NH Senate votes to eliminate paper paycheck requirement
Measure would get rid of requirement that employees be offered the option
Under a bill approved Wednesday by the NH Senate, employers would no longer be required to offer paychecks to their employees but could pay them electronically or with a debit card instead.
Senate Bill 84 started out as simply enabling workers’ compensation payments to be made by direct deposit, but the Senate Commerce Committee tacked on an amendment deleting the requirement that employers paying employees electronically must offer a paycheck alternative if requested.
“None of my employees get paychecks,” said Sen. Andy Sanborn, R-Bedford, who owns The Draft sports bar and restaurant in Concord. “It is important for them to get access to their money in expedient matter.”
But Sen. Dan Feltes, D-Concord, said that the change would mean employees would have to accept payment in any form, even bitcoins. Such vagueness would “open the floodgates to litigation,” he said, making this bill “anti-employer.”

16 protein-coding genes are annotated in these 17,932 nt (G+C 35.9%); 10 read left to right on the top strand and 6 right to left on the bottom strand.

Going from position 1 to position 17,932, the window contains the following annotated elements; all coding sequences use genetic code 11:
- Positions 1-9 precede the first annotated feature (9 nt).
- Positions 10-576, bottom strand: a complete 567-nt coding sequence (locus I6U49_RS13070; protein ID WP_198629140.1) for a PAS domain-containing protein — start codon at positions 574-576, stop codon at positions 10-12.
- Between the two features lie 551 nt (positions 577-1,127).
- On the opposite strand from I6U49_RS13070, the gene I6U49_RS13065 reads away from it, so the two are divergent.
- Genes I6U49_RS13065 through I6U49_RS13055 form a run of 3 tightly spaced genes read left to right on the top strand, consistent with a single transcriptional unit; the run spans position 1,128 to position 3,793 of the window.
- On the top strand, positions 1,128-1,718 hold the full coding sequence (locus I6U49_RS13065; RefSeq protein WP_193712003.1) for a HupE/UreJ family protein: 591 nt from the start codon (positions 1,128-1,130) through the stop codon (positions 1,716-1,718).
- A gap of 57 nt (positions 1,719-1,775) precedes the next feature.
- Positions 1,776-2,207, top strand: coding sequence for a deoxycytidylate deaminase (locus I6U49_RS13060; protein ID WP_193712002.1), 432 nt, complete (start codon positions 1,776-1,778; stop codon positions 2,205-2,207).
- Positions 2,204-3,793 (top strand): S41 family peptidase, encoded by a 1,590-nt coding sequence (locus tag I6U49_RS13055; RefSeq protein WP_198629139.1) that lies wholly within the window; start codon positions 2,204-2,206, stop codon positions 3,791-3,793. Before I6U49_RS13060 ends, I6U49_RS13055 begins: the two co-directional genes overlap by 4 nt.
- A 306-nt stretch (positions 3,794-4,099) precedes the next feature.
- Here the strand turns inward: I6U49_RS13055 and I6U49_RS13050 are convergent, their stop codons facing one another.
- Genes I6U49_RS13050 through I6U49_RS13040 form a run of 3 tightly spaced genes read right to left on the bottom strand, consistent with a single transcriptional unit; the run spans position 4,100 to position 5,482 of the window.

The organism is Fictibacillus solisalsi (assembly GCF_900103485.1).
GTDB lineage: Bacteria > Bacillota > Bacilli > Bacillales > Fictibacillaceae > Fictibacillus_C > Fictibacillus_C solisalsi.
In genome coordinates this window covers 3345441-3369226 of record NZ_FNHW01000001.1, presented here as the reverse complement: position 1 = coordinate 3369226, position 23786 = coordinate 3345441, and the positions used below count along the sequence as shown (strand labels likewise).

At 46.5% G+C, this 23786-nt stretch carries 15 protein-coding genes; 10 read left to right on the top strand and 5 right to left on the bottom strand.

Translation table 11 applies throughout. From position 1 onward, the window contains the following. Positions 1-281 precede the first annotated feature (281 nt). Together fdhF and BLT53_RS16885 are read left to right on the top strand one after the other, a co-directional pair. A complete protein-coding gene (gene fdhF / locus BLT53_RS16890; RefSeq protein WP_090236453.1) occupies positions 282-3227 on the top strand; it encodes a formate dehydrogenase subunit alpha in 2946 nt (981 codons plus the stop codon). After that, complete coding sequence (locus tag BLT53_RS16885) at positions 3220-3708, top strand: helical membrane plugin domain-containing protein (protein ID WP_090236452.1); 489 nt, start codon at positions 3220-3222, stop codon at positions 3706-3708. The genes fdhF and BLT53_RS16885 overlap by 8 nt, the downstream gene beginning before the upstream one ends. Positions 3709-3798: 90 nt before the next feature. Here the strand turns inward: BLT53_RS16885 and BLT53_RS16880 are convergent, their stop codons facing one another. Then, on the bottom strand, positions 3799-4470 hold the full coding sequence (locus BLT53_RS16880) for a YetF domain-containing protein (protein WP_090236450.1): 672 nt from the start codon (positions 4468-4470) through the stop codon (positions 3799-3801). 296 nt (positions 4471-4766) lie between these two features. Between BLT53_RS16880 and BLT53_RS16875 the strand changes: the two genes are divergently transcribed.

Sanborn scoffed at a “lot of gray-haired middle-aged” lawmakers “struggling with this newfound thing called technology” and added, “if we believe the world is going to embrace using different currency than we should move the ball forward.”
But there are still employees without a bank account or electronic access to one and require a paper check that can be converted old-fashioned cash, said Sen. Donna Soucy, D- Manchester.
“There is nothing in current law preventing employees from getting paid under any kind of technology,” Soucy argued. “The fundamental issue is that it should be the choice of the employee to receive a paycheck. What this bill does is take away that choice, and that is the problem.”
The Senate passed the bill, 14-9, sending it to the House. The Senate has previously passed similar legislation that did not become law.